Democratically-elected President Manuel Zelaya was forcefully removed from power on June 28, 2009.
In 2009, Zelaya arranged plans to hold a popular consultation to convene a national constituent assembly with the intention of amending the constitution of 1981. The move was intended to empower historically-marginalized groups — like Black, Indigenous and LGBT people — and workers.
However, conservative elements within the Supreme Court of Justice, the Supreme Electoral Tribunal and the National Congress opposed the move. Honduras’ business elites, aligned with the aforementioned groups, also opposed the national constituent assembly.
Zelaya also began forging ties with progressive Latin American governments — like Venezuela, Ecuador, Nicaragua, Cuba and Bolivia — while joining the Bolivarian Alliance for the Peoples of Our America, ALBA.
“The elites were threatened,” Honduran activist Raymond Sanchez told teleSUR during a recent interview.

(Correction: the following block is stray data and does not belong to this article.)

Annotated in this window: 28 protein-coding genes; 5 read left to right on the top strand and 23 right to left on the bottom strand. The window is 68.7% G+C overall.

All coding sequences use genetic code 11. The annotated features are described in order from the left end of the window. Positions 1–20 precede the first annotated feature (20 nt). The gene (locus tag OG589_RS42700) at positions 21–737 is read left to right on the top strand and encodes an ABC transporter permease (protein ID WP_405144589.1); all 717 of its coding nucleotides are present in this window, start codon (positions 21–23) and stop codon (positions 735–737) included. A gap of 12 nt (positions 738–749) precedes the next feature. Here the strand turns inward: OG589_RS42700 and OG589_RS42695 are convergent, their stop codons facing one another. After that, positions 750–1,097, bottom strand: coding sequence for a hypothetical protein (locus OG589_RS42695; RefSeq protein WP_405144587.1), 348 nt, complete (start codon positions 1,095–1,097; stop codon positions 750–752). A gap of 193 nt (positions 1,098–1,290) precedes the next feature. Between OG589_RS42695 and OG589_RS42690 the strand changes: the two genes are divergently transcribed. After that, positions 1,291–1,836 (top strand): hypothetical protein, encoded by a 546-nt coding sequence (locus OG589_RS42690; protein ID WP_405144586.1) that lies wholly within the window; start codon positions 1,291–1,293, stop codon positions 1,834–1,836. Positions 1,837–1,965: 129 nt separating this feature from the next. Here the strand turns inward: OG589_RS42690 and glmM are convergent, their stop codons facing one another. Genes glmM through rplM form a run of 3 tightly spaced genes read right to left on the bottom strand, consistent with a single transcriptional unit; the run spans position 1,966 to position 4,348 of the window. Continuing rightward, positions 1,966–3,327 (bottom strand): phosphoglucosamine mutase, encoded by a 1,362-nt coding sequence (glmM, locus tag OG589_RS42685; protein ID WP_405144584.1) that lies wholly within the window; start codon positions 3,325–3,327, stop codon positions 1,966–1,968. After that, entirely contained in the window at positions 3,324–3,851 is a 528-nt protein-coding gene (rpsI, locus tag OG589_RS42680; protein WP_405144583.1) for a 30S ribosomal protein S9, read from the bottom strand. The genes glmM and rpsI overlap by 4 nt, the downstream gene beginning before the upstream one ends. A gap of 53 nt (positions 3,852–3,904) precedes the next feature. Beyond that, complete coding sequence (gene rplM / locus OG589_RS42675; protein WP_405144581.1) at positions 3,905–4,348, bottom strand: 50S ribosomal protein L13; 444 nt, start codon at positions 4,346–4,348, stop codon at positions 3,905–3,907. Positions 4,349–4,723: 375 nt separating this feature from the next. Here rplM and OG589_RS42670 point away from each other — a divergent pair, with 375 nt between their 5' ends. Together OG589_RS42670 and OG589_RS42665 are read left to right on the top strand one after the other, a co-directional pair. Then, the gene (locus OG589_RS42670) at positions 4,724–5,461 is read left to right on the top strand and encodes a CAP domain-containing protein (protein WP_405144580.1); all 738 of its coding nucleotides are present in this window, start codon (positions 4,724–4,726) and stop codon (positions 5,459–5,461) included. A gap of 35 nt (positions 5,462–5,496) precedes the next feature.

“What they saw was an ascension of a revolutionary left movement in Latin America and Zelaya getting closer to them. Under Zelaya, Honduras was marching toward reducing poverty and eliminating foreign debt.”
By June 28, high ranking army officials received orders issued by the Supreme Court to detain Zelaya. The military complied with the measure and transferred him, by force, to Costa Rica.
Zelaya’s removal was condemned by many in the international community, especially by ALBA member states. Former Venezuelan President Hugo Chavez was one of the fiercest critics of the coup, calling on world leaders to cut relations with the unelected government.
In 2010, Zelaya was allowed to return to Honduras, a country that plunged into rampant violence following the coup. Since then, hundreds of social activists and dozens of journalists have been killed by suspected right-wing death squads.
The coup also gave birth to the National Popular Resistance Front and the Liberty and Refoundation Party, leftist organizations which continue to fight the right-wing government and participate in national politics.